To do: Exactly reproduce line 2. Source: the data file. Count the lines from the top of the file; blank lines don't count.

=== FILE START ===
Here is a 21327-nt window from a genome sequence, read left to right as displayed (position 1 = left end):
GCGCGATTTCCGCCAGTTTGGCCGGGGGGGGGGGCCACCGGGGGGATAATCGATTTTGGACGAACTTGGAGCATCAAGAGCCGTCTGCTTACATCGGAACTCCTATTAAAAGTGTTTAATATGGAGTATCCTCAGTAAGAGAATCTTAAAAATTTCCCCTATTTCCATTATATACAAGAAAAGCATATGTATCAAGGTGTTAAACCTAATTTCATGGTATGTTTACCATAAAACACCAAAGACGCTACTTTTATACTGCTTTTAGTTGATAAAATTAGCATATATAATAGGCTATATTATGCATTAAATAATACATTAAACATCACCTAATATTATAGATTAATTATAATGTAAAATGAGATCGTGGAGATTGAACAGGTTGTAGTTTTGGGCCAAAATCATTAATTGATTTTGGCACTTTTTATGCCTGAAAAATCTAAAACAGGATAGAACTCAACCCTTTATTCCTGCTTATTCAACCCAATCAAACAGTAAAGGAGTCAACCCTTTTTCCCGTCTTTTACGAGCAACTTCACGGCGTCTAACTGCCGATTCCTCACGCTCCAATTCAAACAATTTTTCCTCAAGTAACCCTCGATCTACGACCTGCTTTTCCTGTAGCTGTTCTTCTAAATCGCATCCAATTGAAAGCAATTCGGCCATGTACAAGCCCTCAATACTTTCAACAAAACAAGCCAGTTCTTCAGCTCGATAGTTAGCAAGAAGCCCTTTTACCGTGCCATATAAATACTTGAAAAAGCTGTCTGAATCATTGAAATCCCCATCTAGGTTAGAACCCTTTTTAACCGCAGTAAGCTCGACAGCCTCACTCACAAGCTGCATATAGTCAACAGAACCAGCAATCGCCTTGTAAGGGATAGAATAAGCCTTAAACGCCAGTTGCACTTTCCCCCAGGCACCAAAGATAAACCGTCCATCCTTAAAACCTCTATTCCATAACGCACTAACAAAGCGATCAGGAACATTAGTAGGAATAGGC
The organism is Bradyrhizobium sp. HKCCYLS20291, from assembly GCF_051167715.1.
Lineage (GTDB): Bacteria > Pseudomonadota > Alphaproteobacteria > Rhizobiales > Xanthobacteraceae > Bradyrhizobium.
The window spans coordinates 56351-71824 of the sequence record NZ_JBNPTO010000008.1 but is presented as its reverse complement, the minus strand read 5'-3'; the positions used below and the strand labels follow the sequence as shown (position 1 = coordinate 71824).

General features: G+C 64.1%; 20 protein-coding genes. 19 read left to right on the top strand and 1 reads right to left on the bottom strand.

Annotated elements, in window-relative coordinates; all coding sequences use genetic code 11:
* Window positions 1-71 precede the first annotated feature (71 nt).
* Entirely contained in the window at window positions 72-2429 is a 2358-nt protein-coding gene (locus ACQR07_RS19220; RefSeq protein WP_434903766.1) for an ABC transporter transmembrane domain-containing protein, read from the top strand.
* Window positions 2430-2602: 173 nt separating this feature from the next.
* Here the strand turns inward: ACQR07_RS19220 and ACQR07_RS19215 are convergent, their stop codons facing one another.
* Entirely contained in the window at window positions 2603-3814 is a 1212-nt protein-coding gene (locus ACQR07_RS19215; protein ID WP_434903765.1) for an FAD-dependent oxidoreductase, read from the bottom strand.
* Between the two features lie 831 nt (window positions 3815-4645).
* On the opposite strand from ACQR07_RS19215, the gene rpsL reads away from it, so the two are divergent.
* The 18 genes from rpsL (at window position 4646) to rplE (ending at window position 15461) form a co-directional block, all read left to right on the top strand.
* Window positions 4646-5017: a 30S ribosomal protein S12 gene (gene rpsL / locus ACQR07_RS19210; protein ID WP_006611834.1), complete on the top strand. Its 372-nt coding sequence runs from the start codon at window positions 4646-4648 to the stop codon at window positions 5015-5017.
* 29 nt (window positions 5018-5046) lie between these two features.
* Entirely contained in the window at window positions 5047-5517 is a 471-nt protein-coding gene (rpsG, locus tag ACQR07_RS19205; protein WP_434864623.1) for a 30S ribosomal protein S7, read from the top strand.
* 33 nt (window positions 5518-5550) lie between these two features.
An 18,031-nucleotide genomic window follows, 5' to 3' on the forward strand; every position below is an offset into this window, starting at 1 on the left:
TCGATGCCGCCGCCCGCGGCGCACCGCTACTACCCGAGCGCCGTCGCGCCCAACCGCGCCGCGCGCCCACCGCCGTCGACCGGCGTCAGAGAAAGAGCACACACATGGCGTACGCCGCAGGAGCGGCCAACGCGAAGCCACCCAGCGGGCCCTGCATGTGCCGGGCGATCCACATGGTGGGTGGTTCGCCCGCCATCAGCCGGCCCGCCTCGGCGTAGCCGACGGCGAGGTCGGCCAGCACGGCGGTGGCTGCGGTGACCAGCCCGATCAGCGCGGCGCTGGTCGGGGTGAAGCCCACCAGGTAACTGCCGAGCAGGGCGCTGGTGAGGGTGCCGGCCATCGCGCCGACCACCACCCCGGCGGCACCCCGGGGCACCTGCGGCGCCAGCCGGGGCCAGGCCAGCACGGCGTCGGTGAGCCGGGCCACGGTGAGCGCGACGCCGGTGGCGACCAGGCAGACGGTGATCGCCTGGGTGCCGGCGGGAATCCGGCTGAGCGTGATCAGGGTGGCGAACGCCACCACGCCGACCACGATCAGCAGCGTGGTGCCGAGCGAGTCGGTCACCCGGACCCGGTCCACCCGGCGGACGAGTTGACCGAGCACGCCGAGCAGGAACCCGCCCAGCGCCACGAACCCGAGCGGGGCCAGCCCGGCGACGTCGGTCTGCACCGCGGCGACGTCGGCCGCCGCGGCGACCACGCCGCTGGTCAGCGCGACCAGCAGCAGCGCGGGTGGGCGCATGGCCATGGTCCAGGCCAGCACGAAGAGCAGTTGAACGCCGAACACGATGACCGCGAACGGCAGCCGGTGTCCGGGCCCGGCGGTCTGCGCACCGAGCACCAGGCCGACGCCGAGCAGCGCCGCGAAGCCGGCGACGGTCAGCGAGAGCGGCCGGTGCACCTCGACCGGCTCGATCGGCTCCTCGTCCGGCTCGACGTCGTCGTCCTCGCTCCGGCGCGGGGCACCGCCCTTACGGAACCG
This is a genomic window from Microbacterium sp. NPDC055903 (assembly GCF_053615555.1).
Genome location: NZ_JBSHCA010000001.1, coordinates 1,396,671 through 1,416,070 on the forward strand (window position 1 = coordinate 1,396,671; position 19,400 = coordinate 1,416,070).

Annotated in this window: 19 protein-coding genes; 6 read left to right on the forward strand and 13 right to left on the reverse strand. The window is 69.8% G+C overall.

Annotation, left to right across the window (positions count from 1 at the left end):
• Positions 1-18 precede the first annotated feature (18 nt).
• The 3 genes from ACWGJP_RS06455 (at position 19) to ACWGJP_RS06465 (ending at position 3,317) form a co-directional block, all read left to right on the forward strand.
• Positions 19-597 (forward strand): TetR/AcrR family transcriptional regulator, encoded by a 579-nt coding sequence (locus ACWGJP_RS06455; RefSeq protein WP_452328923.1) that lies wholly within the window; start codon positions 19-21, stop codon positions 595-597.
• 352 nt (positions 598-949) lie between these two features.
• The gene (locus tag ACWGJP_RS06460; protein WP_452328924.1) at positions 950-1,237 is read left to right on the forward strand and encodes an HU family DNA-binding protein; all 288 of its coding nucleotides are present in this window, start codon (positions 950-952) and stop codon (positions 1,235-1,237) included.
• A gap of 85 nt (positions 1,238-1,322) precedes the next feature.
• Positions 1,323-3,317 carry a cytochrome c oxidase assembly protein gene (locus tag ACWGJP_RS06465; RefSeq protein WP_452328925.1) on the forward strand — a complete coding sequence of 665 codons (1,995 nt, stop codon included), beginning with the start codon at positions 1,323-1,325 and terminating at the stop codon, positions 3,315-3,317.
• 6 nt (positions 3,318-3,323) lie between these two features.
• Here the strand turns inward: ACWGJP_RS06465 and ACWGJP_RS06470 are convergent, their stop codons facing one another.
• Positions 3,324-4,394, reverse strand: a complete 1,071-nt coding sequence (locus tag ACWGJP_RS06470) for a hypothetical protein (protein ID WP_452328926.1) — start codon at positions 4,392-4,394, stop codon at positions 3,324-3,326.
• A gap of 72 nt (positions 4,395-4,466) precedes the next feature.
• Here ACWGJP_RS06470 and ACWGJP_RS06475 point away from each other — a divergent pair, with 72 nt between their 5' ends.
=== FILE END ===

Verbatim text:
GCGCGATTTCCGCCAGTTTGGCCGGGGGGGGGGGCCACCGGGGGGATAATCGATTTTGGACGAACTTGGAGCATCAAGAGCCGTCTGCTTACATCGGAACTCCTATTAAAAGTGTTTAATATGGAGTATCCTCAGTAAGAGAATCTTAAAAATTTCCCCTATTTCCATTATATACAAGAAAAGCATATGTATCAAGGTGTTAAACCTAATTTCATGGTATGTTTACCATAAAACACCAAAGACGCTACTTTTATACTGCTTTTAGTTGATAAAATTAGCATATATAATAGGCTATATTATGCATTAAATAATACATTAAACATCACCTAATATTATAGATTAATTATAATGTAAAATGAGATCGTGGAGATTGAACAGGTTGTAGTTTTGGGCCAAAATCATTAATTGATTTTGGCACTTTTTATGCCTGAAAAATCTAAAACAGGATAGAACTCAACCCTTTATTCCTGCTTATTCAACCCAATCAAACAGTAAAGGAGTCAACCCTTTTTCCCGTCTTTTACGAGCAACTTCACGGCGTCTAACTGCCGATTCCTCACGCTCCAATTCAAACAATTTTTCCTCAAGTAACCCTCGATCTACGACCTGCTTTTCCTGTAGCTGTTCTTCTAAATCGCATCCAATTGAAAGCAATTCGGCCATGTACAAGCCCTCAATACTTTCAACAAAACAAGCCAGTTCTTCAGCTCGATAGTTAGCAAGAAGCCCTTTTACCGTGCCATATAAATACTTGAAAAAGCTGTCTGAATCATTGAAATCCCCATCTAGGTTAGAACCCTTTTTAACCGCAGTAAGCTCGACAGCCTCACTCACAAGCTGCATATAGTCAACAGAACCAGCAATCGCCTTGTAAGGGATAGAATAAGCCTTAAACGCCAGTTGCACTTTCCCCCAGGCACCAAAGATAAACCGTCCATCCTTAAAACCTCTATTCCATAACGCACTAACAAAGCGATCAGGAACATTAGTAGGAATAGGC